My over-wintered swarm from last season, "The Shed Bee Gals" now relocated to my teaching apiary at work, have survived yet another abusive incident.
Large, black bald face wasps attacked. I saw remainders of two wasp corps on the inner cover during inspection, then this, photo right...
...headless hundreds of my girls! Wasp want what is in the thorax, especially. One lone fat baldfaced wasp crawled among them, recklessly turning each over looking for a last bite. Quite the horror show. This photo, right, also shows my kick-wasp-butt girls trying to propolize a breach in the entrance. I had forgotten about replacing this piece of wood with a more adequate entrance reducer.
Photo left: Wasp butts, adequately kicked... Not sure what the girls did with the rest of them... Despite losses, they are strong going into fall.
I will also have to change the hive base to a chimney stone so that during winter cold breezes do not blow directly into the hive.
ROBBING - This time of year also poses a problem with robbing, so all entrance reducers are going on. An innocent inspection is all it takes to set everyone off.
In an apiary with multiple hives - I have four here at work - it is recommended to take the covers off all the hives so that the bees will be distracted as the strongest will always rob from the weakest, even if the weakest is a good sized hive.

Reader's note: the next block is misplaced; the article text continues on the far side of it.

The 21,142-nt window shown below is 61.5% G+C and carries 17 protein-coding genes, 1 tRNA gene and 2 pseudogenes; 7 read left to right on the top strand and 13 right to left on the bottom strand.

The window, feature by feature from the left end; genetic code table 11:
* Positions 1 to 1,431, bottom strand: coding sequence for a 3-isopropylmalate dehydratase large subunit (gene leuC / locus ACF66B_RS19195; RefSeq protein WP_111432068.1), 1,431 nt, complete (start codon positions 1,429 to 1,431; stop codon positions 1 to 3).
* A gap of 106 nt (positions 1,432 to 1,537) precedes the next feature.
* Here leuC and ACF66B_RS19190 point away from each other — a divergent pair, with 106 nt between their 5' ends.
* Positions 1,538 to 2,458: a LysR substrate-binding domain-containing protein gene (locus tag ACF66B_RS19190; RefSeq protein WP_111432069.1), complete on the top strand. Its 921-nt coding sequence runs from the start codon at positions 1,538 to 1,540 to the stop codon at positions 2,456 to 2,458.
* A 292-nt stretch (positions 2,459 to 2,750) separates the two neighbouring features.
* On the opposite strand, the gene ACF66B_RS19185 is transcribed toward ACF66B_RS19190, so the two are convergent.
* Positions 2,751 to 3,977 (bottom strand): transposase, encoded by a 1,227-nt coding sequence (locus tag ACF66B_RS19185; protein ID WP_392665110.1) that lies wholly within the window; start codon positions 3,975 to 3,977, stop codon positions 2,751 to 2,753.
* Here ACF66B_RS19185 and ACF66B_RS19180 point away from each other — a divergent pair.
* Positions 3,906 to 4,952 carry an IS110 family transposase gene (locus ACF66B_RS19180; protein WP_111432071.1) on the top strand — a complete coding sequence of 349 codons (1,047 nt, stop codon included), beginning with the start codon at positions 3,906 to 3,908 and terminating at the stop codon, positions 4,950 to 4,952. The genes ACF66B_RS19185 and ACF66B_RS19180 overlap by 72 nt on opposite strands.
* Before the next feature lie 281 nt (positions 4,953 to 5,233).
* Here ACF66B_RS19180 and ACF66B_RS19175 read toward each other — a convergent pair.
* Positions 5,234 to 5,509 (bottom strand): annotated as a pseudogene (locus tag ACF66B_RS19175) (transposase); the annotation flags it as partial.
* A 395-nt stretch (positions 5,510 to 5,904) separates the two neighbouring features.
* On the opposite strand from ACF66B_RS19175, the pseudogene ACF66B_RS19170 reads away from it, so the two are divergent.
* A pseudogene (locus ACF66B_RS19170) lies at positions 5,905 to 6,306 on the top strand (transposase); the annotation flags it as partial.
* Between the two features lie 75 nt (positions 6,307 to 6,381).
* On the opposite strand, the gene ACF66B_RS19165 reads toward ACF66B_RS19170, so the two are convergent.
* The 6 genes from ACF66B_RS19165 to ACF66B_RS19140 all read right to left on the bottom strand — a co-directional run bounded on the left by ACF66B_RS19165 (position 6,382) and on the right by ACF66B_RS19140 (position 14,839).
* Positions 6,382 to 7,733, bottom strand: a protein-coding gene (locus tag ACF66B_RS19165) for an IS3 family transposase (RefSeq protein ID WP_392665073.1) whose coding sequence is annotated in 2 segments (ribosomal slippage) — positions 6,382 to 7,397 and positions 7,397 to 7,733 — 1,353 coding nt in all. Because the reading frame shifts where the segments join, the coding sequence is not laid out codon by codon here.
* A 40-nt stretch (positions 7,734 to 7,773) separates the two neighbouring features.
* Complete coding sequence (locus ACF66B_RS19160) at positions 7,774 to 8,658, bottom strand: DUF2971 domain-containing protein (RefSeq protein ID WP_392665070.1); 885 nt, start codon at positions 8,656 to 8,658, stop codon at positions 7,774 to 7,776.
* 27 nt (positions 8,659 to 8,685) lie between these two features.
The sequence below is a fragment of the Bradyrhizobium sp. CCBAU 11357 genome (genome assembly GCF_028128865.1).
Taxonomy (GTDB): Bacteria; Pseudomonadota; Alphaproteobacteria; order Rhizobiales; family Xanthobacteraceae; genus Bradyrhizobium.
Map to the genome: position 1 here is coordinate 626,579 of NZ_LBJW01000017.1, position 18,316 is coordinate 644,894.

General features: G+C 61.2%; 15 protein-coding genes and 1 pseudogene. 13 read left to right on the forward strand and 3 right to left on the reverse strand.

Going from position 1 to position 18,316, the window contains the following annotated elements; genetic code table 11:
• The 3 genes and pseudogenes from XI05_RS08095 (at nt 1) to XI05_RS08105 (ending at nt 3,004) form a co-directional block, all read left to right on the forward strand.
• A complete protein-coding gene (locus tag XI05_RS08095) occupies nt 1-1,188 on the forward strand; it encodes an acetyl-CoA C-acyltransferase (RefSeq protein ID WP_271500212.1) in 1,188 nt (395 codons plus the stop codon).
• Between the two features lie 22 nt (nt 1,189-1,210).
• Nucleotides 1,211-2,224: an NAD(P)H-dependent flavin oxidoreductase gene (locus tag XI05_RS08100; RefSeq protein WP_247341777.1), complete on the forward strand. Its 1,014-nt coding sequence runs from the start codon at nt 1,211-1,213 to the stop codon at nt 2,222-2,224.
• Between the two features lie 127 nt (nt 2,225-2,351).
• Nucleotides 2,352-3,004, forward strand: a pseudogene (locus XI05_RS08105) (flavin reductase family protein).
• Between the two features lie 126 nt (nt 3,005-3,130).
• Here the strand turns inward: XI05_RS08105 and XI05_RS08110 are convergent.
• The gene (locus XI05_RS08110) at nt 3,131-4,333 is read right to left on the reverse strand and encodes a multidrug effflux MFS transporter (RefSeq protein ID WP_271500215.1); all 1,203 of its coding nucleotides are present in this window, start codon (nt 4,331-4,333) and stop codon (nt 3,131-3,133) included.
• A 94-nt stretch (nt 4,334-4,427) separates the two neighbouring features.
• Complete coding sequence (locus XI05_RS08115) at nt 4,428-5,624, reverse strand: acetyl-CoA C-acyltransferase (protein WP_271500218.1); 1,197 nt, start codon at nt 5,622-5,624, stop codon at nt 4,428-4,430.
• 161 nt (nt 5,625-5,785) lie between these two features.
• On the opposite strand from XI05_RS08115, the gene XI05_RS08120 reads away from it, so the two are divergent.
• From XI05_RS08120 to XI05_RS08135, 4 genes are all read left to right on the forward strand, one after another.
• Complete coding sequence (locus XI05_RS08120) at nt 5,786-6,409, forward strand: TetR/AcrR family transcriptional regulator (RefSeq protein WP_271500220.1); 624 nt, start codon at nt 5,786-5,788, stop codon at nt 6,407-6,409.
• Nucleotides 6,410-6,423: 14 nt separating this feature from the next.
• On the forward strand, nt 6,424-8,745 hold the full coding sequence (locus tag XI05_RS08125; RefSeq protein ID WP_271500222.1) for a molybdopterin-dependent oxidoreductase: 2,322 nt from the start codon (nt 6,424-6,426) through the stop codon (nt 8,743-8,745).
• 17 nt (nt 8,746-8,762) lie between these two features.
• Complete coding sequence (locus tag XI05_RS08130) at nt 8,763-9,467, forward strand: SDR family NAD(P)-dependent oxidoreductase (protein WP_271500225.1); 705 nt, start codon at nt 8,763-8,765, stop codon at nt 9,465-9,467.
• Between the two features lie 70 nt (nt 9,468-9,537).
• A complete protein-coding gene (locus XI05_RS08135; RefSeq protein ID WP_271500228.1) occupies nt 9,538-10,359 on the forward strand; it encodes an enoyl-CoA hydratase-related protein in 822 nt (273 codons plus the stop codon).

My Minnesota Hygienic bees, right, are actually a little too much on the small side. This summer a raccoon toppled them over, but they rallied. Then here, photo right, they fall victim to a barrage of intruders after I revealed their honey stores during an effort to replace some undrawn foundation with extracted frames still dripping with honey.
I could not get the entrance reducer changed over fast enough. I fear what good honey they had going for them was significantly depleted before I realized what was happening. Robbing screens are made for such events. You can also bring a wet towel out with you and throw it over the hive. The bees whose home it is will know how to get in and out.
|Minnesota Hygienic Hive toppled by raccoon|
Learning to think on your feet as a beekeeper is one of the most valuable talents you can master. It was during the robbing incident that I discovered the dead bees in front of their neighbor, Shed Bee Gals, hive. Normally I make surveying the hive entrances a prelude to any inspection, but it was late in the day and I was tired. Good reminder for keeping good habits.